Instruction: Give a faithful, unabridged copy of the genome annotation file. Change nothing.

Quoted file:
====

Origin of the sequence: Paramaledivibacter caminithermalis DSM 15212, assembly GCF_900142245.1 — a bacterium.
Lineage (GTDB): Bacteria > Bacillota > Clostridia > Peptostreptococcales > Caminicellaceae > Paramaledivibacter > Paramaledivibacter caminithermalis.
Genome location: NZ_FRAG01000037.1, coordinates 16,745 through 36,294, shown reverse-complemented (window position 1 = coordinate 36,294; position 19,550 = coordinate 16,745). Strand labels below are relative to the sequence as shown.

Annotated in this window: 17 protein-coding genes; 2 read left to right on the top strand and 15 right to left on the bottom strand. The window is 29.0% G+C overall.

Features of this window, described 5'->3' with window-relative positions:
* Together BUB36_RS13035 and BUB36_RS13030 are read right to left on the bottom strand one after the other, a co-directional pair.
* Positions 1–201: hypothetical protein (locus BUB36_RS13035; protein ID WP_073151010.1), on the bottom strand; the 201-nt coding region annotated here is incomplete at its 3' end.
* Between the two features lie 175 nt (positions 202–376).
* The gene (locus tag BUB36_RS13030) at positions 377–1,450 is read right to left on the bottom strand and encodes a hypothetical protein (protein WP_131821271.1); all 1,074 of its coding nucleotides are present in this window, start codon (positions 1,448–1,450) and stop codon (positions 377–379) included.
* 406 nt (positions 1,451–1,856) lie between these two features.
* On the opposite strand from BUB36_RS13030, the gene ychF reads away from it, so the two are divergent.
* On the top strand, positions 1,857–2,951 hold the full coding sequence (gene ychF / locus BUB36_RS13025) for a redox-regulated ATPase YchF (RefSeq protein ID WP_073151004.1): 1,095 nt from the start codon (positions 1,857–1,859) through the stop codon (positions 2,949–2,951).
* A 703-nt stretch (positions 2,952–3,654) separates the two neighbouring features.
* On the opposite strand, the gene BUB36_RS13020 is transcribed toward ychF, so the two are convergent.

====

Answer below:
Origin of the sequence: Paramaledivibacter caminithermalis DSM 15212, assembly GCF_900142245.1 — a bacterium.
Lineage (GTDB): Bacteria > Bacillota > Clostridia > Peptostreptococcales > Caminicellaceae > Paramaledivibacter > Paramaledivibacter caminithermalis.
Genome location: NZ_FRAG01000037.1, coordinates 16,745 through 36,294, shown reverse-complemented (window position 1 = coordinate 36,294; position 19,550 = coordinate 16,745). Strand labels below are relative to the sequence as shown.

Annotated in this window: 17 protein-coding genes; 2 read left to right on the top strand and 15 right to left on the bottom strand. The window is 29.0% G+C overall.

Features of this window, described 5'->3' with window-relative positions:
* Together BUB36_RS13035 and BUB36_RS13030 are read right to left on the bottom strand one after the other, a co-directional pair.
* Positions 1–201: hypothetical protein (locus BUB36_RS13035; protein ID WP_073151010.1), on the bottom strand; the 201-nt coding region annotated here is incomplete at its 3' end.
* Between the two features lie 175 nt (positions 202–376).
* The gene (locus tag BUB36_RS13030) at positions 377–1,450 is read right to left on the bottom strand and encodes a hypothetical protein (protein WP_131821271.1); all 1,074 of its coding nucleotides are present in this window, start codon (positions 1,448–1,450) and stop codon (positions 377–379) included.
* 406 nt (positions 1,451–1,856) lie between these two features.
* On the opposite strand from BUB36_RS13030, the gene ychF reads away from it, so the two are divergent.
* On the top strand, positions 1,857–2,951 hold the full coding sequence (gene ychF / locus BUB36_RS13025) for a redox-regulated ATPase YchF (RefSeq protein ID WP_073151004.1): 1,095 nt from the start codon (positions 1,857–1,859) through the stop codon (positions 2,949–2,951).
* A 703-nt stretch (positions 2,952–3,654) separates the two neighbouring features.
* On the opposite strand, the gene BUB36_RS13020 is transcribed toward ychF, so the two are convergent.